9 Things You Might Learn From Your First 10K

9 Things You Might Learn From Your First 10K

Running your first 10K isn’t just about getting a finishers medal.


You’ll learn so much from the experience…

1) You Don’t Have To Be “Athletic”

It’s not just sporty-types who can run a 10K. We all can. Short, tall, big, little, all ages… we’re all capable. We can all start from square one, train, and then do a 10K race. Running 10K is not just for natural sporty women. You can start right now.

2) The Stories You Used To Tell Yourself Are Fiction

“I’m not a runner.” “I hate running.” “Me? I could never run a 10K.” Those are not truths. They’re things you used to say about yourself. Part of the story you used to weave about your own imagined weaknesses and shortcomings. The real truth of your story is that you are capable of running a 10K race, of starting it and finishing it. You are a runner.

3) You Can Get Through Difficult Challenges

Training for your first 10K won’t be plain sailing. It might be painful at times and you’ll feel tired. But you can do it. A bit of discomfort won’t stop you, not if you want to do this. And you’ll discover how empowering it is to push outside of your comfort zone.

4) You Don’t Have To Be Perfect

If you wait until your ready to run a 10K, you might be waiting forever. Even elite, club level runners have bad days! For us normal, beginner runners, it’s about giving it a go. You might make mistakes. But you’ll have made progress. It’s not about a perfect 10K race, it’s about having the courage to do it at all.

5) Your Body Is Incredible

As women, we’re accustomed to bad-mouthing our bodies. I’m too fat, I haven’t lost enough weight, my thighs are huge, look at my wobbly bum. Training for a 10K race will help you heal your relationship with your wonderful body. At some point – we can’t tell you when – you’ll just realise… Wow. My body is amazing! I’m asking so much of it, and it’s doing it over and over again. Your legs, bum, and every inch of your body is going to help you train for this 10K race.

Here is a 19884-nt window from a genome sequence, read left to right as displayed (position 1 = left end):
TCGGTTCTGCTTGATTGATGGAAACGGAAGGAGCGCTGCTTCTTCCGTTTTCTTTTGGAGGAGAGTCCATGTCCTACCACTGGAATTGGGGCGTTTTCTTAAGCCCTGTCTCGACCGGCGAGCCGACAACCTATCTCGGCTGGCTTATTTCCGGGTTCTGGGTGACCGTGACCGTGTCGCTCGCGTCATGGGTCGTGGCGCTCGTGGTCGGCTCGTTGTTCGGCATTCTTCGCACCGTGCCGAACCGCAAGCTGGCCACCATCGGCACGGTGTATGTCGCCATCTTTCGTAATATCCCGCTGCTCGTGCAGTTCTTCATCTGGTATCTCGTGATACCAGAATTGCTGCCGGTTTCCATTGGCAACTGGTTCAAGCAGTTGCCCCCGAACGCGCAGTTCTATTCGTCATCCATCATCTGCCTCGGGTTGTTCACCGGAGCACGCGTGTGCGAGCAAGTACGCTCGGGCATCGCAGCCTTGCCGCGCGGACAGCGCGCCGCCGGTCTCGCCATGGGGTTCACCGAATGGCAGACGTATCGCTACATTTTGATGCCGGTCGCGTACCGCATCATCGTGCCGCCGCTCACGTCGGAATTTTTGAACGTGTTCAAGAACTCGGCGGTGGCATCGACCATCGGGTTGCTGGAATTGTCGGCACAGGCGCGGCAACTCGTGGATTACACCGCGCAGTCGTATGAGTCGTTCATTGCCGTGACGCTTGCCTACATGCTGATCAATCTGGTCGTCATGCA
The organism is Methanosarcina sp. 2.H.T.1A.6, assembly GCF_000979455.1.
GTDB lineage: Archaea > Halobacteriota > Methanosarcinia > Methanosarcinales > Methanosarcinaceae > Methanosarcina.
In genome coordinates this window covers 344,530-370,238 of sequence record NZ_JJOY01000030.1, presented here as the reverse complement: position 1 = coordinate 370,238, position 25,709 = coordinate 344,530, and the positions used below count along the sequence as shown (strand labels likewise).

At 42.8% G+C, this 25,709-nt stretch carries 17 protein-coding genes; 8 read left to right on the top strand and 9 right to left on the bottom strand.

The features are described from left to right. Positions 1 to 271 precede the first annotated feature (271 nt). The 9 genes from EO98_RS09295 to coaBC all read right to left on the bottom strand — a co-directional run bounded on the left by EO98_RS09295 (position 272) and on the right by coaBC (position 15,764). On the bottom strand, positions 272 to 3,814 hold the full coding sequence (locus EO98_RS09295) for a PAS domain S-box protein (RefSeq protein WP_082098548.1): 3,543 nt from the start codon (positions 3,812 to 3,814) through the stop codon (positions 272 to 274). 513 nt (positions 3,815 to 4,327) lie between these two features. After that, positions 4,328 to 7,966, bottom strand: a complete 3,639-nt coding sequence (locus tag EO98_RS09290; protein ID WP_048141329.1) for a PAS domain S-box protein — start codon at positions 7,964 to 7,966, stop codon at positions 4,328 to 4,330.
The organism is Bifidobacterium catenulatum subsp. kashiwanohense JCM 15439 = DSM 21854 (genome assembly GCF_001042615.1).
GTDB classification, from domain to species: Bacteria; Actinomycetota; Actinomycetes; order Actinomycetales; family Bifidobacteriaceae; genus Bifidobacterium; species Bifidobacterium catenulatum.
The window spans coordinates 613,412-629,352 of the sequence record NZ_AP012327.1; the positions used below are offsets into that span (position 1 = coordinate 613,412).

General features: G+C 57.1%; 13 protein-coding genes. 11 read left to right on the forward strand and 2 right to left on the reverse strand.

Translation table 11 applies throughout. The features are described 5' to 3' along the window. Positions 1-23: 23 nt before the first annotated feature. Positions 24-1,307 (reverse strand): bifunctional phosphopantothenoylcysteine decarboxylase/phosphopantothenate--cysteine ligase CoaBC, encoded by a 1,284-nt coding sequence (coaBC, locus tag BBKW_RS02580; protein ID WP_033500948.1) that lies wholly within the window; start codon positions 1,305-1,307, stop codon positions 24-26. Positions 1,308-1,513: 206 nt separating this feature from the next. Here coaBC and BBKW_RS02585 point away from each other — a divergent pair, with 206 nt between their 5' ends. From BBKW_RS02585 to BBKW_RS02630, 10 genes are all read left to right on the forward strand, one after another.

6) The Power Of Community

Something wonderful will happen as part of your 10K training (whether you planned it or not). You’ll become part of a wider community of runners. Out on training runs, other runners will give you the “nod of respect”. You’ll discover runners at work, at the school gates, and in social groups. You’ll make new virtual friends online (like here at Running4Women). One thing will bond you all: your love for all the pleasures and pains of running.

7) Running Gives You Perspective

We all have our own struggles and anxieties. It’s not until you start running that you realise it gives you an amazing opportunity to clear your head. Maybe it’s the amount of time you need to spend in your own company. Or perhaps it’s the rhythmic sound of your breathing and the steady pace of your feet. Maybe it’s the fact that you’re constantly moving forward. Or it could be that it’s so tiring you can’t think about anything else! But running has an incredible way of putting everything in perspective. Your fitness will improve, but the rest of your life might change for the better too.

8) You Can Do More Than You Realised

Remember your first ever run? Chances are you couldn’t run one mile without stopping. We couldn’t! Now look at you. And soon you’ll be a 10K race-finisher, with a 10K time (and a medal) to prove it. 5 years ago, would you have believed someone if they’d said you’ll run a 10K one day? But you did. You are far more capable than you realise. You are strong, focused, and can achieve whatever you set your mind to. Don’t let your own thoughts derail you before you’ve even tried.

9) Running Isn’t Easy (But You Can Do It)

Running your first 10K will teach you one lesson above all: this isn’t easy, but you did it. Take that empowering truth. Use it throughout your career, your family life, your relationships. “This might not feel easy, but I can do it.” Patience, consistency, and putting one foot in front of the other leads to a successful race. The same is true for lots of things in life. Maybe that’s why runners are such level-headed people.

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